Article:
“I would recommend Biobot Analytics for any municipality that has a wastewater system.”— Mayor Eric Papenfuse, City of Harrisburg
Before the COVID-19 pandemic hit Pennsylvania, the state capital normally swelled with commuters during the day. Once COVID-19 hit and remote work took over, the local economy was devastated due to the loss of its usual customer base.
Mayor Eric Papenfuse knew that he had to respond to the dual health and economic crises in a comprehensive and informed way. …
We know that COVID-19 testing still matters. But which is better: Wastewater-based or clinical COVID-19 test data? The answer is easy — Both.
To understand why, it’s important to first understand differences in how samples are collected for each type of test.
Wastewater testing collects information from groups of people. Virus is shed in the stool of infected individuals among thousands of other stool samples that are flushed down the toilet daily, mixed together in the sewer system, and collected downstream in a vial in aggregate.
Clinical testing collects information from individuals. …
As vaccination expands across the US, the ability to monitor the virus concentration in sewage in parallel with vaccine rollout and reported Covid-19 cases can provide real-world evidence for, and improve our understanding of, the impact of vaccination on reducing the spread of Covid-19.
Monitoring wastewater data provides invaluable insight. The SARS-CoV-2 virus is shed in the stool of infected individuals and aggregated in public sewers, where it can be detected and quantified to provide information on population-level Covid-19 incidence. …
Why it matters
The presence of SARS-CoV-2 in the feces of COVID-19 patients and in wastewater has drawn attention to the use of wastewater surveillance as an epidemiological tool. Communities are looking at SARS-CoV-2 viral titers to understand trends over time, and further inform reopening plans for states and school systems. However, we believe that there’s much more that can be learned from wastewater data. For example, at Biobot we have been pioneering the development of models to estimate the number of COVID-19 cases from viral titers. …
As the U.S. continues to grapple with a rise in COVID-19 cases across the country, public health officials have an incredibly difficult job determining when to reopen communities and businesses, as well as when to issue stay-at-home orders in response to new outbreaks. Now, more than ever, officials need smarter data to help them make these tough decisions.
Unfortunately, current testing and hospitalization data present a narrow and delayed snapshot into the spread of the virus within a community. This data also does not account for asymptomatic cases, which constitute a high proportion of any given infected population.
“I’ve been dealing with viral outbreaks for the last 40 years. I’ve never seen a single virus — that is, one pathogen — have a range where 20 percent to 40 percent of the people have no symptoms.” That’s what Dr. Anthony Fauci recently told the House Committee on Energy and Commerce.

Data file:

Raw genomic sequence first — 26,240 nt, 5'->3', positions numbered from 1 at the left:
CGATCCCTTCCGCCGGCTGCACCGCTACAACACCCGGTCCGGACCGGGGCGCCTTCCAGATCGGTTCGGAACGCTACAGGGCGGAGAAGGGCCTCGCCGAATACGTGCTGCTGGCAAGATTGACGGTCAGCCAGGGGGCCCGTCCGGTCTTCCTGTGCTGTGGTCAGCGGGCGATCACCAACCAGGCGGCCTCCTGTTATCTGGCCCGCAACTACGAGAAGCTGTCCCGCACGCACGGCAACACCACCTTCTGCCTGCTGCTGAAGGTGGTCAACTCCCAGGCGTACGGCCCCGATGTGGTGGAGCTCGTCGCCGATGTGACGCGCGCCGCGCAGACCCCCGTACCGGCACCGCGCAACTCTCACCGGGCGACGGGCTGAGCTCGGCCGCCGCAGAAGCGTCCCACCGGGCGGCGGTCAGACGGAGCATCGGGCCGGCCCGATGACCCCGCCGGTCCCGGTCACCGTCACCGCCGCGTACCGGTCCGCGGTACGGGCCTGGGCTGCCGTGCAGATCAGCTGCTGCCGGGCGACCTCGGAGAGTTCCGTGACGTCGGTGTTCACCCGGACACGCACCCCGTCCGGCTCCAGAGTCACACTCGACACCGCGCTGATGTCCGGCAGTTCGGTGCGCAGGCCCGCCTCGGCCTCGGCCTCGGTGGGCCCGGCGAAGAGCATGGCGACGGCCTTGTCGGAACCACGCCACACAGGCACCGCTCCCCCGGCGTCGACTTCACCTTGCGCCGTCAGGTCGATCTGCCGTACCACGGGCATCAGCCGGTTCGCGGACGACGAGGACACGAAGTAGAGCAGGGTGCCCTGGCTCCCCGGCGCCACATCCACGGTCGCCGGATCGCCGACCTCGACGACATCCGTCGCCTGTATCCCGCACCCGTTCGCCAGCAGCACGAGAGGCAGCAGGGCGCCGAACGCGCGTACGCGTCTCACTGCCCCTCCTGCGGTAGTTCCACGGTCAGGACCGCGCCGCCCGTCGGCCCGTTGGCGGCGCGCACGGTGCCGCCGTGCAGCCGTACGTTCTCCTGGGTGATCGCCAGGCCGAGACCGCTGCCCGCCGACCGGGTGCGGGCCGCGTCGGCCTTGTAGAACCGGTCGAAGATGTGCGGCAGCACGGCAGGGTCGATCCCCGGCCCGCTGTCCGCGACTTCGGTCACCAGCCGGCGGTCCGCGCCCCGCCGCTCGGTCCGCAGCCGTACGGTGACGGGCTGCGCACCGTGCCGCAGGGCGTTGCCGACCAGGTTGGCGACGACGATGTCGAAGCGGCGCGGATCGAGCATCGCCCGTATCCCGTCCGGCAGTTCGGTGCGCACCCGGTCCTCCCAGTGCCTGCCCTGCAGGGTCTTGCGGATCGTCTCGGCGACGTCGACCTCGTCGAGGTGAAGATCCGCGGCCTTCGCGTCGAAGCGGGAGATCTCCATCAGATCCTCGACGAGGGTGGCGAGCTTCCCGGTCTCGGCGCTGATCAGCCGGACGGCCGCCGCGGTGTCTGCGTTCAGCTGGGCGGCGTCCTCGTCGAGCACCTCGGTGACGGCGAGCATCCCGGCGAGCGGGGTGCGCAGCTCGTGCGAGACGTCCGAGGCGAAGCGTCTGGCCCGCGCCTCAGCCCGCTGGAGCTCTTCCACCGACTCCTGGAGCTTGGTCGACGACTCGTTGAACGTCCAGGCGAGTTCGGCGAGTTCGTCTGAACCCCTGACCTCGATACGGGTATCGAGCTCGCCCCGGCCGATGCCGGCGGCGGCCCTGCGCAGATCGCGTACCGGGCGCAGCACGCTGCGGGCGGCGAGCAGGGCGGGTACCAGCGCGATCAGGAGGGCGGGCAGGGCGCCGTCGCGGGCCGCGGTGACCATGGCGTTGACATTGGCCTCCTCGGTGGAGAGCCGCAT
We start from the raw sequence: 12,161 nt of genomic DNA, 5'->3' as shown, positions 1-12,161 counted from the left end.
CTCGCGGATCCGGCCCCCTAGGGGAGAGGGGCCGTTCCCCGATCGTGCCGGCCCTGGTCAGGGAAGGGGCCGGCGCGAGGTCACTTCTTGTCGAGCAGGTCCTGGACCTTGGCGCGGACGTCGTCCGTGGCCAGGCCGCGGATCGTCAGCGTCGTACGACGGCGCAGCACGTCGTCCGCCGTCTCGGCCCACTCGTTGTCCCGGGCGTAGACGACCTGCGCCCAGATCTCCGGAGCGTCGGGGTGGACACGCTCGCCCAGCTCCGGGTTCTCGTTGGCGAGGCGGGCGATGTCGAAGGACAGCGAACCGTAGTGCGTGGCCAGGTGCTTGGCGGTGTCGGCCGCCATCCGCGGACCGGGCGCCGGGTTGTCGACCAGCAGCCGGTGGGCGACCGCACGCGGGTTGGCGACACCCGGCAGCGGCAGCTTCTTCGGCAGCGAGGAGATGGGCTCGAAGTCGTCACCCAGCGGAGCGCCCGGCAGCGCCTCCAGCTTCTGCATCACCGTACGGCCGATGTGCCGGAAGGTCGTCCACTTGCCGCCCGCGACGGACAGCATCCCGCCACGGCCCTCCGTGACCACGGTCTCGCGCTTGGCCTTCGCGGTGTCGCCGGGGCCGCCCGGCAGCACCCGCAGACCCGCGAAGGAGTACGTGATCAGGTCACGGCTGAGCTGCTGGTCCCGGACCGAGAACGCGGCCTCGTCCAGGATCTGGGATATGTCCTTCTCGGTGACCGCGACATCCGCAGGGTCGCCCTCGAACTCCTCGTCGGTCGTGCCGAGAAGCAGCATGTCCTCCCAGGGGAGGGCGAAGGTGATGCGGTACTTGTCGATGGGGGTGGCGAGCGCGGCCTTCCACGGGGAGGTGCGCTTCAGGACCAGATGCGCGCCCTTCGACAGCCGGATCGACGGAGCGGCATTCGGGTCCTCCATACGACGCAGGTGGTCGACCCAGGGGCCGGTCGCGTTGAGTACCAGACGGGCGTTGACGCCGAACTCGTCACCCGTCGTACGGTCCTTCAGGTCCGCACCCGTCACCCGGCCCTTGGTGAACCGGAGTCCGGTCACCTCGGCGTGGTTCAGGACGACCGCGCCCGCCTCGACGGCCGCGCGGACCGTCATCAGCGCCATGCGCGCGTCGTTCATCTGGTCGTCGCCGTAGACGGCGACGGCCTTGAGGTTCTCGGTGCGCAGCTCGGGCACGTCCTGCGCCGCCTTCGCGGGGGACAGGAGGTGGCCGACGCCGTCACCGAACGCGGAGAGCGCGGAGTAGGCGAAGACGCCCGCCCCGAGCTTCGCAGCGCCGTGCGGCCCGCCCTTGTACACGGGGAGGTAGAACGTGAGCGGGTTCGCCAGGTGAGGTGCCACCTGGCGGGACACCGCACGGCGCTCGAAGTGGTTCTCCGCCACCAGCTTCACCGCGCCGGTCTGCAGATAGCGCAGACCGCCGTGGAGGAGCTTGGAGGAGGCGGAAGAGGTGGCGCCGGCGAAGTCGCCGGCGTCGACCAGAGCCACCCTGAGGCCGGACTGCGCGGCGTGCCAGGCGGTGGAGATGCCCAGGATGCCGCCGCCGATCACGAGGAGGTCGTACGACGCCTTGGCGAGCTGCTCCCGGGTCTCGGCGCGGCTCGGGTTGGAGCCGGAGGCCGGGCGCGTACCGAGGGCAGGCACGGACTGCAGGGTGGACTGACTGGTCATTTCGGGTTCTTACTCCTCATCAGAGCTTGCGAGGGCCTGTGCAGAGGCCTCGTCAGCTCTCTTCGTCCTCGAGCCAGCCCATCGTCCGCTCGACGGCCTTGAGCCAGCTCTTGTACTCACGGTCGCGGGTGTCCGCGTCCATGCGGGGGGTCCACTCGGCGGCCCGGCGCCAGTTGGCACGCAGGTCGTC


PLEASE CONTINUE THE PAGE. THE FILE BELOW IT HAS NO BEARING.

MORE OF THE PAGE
For those concerned with public health, Dr. Fauci’s comment highlights an alarming fact about the coronavirus that presents a unique challenge. If people are asymptomatic, then they don’t know they have the virus — so they don’t get tested.
Accordingly, basing measures of prevalence on hospitalizations or deaths…
TL;DR: In an area with 446 reported cases, our sewage-based method estimates up to 115,000.
Estimating the true number of COVID-19 cases is extremely challenging. Counting confirmed clinical cases provides an important view into the scope of this pandemic, but case counts are a dramatic underestimate due to limited access to clinical testing. Moreover, asymptomatic patients or those with mild symptoms may never seek out testing in the first place, but they are potentially still contagious.
SARS-CoV-2 is shed in stool and has been detected in sewage in the U.S. …
Sewage is a community-level urine and stool sample, how do we decide what to look for?
At Biobot Analytics, we’re building a platform to measure population health by analyzing human chemical and biological information collected in our sewers. We’ve applied our technology to measure the scope of the opioid epidemic, and are now rolling out methods to track the spread of COVID-19 through sewage.
The idea behind our technology is simple: everybody pees (and poops, hopefully) every day. When you use the toilet, you’re excreting valuable health information. The bacteria, viruses, and chemical metabolites that you shed provide a readout…
Our public health systems are reactive. Here’s how we think sewage can help.
Public call to action
Let’s use sewage to map the outbreak of COVID-19 and provide real-time data for governments and communities to get ahead of the crisis.
Current context The COVID-19 pandemic has led to unprecedented responses from governments around the world. China built two hospitals in ten days, Italy is locked down in an attempt to control the outbreak, and large gatherings all over the US are being canceled while universities move their semesters online. While very important to control the spread of the virus that…
We analyze sewage for viruses, bacteria and chemical metabolites excreted in urine and stool. We map this data, enabling smarter public health decisions.